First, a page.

The Democratic National Convention reminded me that I’m a sucker for “firsts.” The first this, the first that. Broken barriers. Pioneers who take the arrows because they’re brave enough to lead the way.
Let’s hear it for the first Latino to break into the top tier of the Cabinet and serve as attorney general, Alberto Gonzales. Let’s have a round of applause for the first African-American on the Supreme Court, Thurgood Marshall. Let’s pay our respects to the first American woman in space, Sally Ride.
The first person through the door never has it easy. People don’t know what to make of you, because they’re used to something different. And so they tend to show their ignorance frequently. But barriers need to be knocked down, and there is nothing wrong with showing pride when they crumble and honoring those who swung the hammer and sent the pieces flying.
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And when we’re talking about elective office or government appointments, it’s also appropriate to heap a little scorn on those across the aisle who played it safe and missed the chance to make history.
For instance, when I think about the fact that President Ronald Reagan made history when he nominated Sandra Day O’Connor to sit on the Supreme Court, I can’t help but feel some contempt toward Jimmy Carter, Gerald Ford and Richard Nixon for not breaking that barrier first. What stopped them?
And now that Democrats have made history by nominating the first woman from a major party to be president, it’s fair to ask why the GOP didn’t get there first. Republican Elizabeth Dole ran for president in 2000, Michele Bachmann in 2012, and Carly Fiorina in 2016. None of these women could get any real traction in her own party.
So, on one level, I give the Democrats a lot of credit for what they’ve done. Their hearts are in the right place. I’m just not sure, at the moment, where their heads are.
Because in addition to being “Never Trump,” I’m also “Never Hillary.” I think the Democratic nominee can’t be trusted to tell the truth any more than she could be trusted with top secret material in emails transmitted through her private server.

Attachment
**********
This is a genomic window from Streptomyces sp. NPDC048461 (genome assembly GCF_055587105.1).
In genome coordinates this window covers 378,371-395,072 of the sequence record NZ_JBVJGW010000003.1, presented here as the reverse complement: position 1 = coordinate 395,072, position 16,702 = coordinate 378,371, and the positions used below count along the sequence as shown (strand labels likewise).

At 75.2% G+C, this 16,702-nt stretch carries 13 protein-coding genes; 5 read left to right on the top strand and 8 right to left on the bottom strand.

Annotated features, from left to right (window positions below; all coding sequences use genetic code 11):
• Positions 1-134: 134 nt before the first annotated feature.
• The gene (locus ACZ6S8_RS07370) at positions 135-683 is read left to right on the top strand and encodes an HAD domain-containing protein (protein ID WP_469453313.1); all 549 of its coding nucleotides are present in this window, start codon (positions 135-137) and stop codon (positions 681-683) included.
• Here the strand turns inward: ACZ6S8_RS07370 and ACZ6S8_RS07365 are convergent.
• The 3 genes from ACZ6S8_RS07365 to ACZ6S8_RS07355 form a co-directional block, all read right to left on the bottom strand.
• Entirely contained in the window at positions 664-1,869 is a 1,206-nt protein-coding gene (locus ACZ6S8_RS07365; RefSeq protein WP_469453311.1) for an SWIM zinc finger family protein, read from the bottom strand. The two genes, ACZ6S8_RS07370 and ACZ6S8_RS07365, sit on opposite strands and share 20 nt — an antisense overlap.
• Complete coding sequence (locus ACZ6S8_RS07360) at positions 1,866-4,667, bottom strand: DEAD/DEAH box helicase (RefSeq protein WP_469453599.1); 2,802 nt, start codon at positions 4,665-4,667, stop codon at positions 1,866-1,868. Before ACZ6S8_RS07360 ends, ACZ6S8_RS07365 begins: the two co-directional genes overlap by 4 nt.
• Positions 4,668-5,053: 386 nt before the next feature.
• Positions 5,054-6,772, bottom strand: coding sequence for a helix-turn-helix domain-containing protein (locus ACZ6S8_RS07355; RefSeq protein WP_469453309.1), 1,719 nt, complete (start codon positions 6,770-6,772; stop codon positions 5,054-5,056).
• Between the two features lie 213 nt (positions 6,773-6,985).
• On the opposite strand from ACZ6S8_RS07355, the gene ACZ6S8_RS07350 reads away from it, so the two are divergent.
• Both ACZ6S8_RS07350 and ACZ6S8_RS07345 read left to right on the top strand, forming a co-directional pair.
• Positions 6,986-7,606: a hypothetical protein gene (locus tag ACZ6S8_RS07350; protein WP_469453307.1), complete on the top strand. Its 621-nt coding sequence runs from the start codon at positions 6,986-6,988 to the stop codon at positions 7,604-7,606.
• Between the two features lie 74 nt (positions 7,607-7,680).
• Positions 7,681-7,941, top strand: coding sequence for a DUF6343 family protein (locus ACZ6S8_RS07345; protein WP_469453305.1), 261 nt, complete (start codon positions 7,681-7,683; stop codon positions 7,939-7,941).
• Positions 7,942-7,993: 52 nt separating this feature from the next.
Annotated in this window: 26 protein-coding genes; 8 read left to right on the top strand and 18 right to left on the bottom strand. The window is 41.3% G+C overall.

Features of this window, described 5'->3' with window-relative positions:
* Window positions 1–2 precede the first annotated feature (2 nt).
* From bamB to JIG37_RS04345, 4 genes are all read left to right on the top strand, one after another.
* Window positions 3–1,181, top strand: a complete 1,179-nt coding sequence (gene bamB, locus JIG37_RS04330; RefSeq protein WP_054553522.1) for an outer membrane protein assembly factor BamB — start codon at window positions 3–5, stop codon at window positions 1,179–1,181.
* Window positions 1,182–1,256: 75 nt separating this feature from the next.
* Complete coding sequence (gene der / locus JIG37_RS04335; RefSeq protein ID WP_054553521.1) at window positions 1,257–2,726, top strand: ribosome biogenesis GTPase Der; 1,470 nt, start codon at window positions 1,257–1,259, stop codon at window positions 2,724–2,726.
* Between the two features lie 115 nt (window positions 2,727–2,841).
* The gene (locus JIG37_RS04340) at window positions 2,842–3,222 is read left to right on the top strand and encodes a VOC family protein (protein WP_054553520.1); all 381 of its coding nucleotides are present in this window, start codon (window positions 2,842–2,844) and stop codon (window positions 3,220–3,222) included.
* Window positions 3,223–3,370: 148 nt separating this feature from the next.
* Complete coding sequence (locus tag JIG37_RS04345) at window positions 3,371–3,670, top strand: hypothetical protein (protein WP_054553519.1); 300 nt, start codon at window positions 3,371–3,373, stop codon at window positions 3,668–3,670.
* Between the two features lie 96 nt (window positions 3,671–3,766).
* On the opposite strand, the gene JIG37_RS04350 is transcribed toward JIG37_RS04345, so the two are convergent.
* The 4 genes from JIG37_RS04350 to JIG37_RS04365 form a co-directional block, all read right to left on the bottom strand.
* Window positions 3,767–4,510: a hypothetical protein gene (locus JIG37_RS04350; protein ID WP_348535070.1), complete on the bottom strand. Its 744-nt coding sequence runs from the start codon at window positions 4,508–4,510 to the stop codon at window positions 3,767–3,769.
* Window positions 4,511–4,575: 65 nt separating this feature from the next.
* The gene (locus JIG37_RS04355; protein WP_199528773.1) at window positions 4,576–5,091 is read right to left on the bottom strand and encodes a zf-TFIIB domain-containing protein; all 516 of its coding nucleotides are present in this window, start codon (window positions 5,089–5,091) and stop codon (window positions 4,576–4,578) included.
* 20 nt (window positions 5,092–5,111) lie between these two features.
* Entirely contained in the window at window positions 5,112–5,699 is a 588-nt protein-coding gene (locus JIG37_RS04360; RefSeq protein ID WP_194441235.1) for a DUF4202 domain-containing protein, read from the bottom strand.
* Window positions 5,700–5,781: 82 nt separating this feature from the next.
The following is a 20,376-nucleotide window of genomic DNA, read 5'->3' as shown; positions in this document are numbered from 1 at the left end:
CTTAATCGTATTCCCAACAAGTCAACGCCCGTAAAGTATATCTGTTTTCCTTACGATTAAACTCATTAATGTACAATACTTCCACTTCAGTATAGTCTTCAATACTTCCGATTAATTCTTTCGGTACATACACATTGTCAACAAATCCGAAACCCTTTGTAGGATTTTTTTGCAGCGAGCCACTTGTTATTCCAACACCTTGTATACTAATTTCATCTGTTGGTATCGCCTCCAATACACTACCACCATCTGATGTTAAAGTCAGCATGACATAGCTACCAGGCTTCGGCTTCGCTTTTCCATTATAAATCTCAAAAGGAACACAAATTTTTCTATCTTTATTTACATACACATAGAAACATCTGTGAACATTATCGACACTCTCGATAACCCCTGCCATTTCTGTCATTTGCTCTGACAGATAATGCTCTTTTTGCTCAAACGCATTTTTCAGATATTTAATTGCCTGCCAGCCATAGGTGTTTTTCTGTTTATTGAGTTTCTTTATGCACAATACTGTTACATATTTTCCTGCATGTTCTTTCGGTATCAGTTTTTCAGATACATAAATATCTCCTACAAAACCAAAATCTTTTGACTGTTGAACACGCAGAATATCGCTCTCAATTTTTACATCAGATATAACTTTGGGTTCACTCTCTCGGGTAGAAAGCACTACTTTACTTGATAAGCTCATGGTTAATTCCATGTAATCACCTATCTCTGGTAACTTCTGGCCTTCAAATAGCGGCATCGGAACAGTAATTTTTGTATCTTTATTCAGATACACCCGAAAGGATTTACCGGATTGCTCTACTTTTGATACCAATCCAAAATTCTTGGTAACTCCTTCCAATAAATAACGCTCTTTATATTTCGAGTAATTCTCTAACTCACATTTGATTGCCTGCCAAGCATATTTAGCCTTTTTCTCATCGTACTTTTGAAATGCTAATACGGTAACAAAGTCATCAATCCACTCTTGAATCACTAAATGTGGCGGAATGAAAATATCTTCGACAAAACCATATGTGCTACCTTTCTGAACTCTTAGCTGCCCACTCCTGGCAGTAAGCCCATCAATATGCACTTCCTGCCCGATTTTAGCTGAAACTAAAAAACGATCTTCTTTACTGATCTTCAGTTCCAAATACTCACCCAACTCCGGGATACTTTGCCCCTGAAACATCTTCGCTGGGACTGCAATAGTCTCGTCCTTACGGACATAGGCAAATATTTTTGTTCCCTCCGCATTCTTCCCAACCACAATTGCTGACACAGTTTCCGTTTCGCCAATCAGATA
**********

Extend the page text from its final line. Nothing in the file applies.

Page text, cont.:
Still, the four-day event in Philadelphia produced some really terrific moments. I especially liked the part where Donald Trump was put in his place by both President Barack Obama and first lady Michelle Obama when they reminded him that America doesn’t need to be made great – because it already is great. I also enjoyed former President Bill Clinton’s charming admission that his life “really took off when I met and fell in love with that girl.”
Yet, for me, as the father of two young girls who I want to see go as far as their gifts and grit will take them, the best part was Tuesday night’s theme of shattering the glass ceiling – and what it would mean for Clinton to become the first female president in the 240-year history of this country.
At the risk of raining on what the Democratic National Committee intended to be a coronation, it’s worth taking a minute to acknowledge what it doesn’t mean.
It doesn’t mean that, magically, girls won’t have to put up with being tracked in our public schools away from math and science and toward language arts. It doesn’t mean that young women will be any safer on college campuses where sexual assault has become much too prevalent. It doesn’t mean that women entering the workforce will no longer have to put up with sexual harassment or salary disparities or job discrimination. And it doesn’t mean that there will be a truce in the “mommy wars” and that professional women will stop feeling as though they’re being torn apart by trying to have it all both at home and in the workplace.
Electing Clinton will spare the country from the calamity of a Donald Trump presidency, and perhaps that is enough. But it won’t spare millions of American women from the challenges they face, the indignities they endure, and the obstacles they must overcome. For most women in this country, even with a woman serving as president, life won’t change.
Having said that, it’s time for this barrier to be broken. Look at American history, and the state of the world. Men have done enough damage, don’t you think? It’s why I’m eager to vote for a woman for president. Just not this woman.
Contact Ruben Navarrette at firstname.lastname@example.org.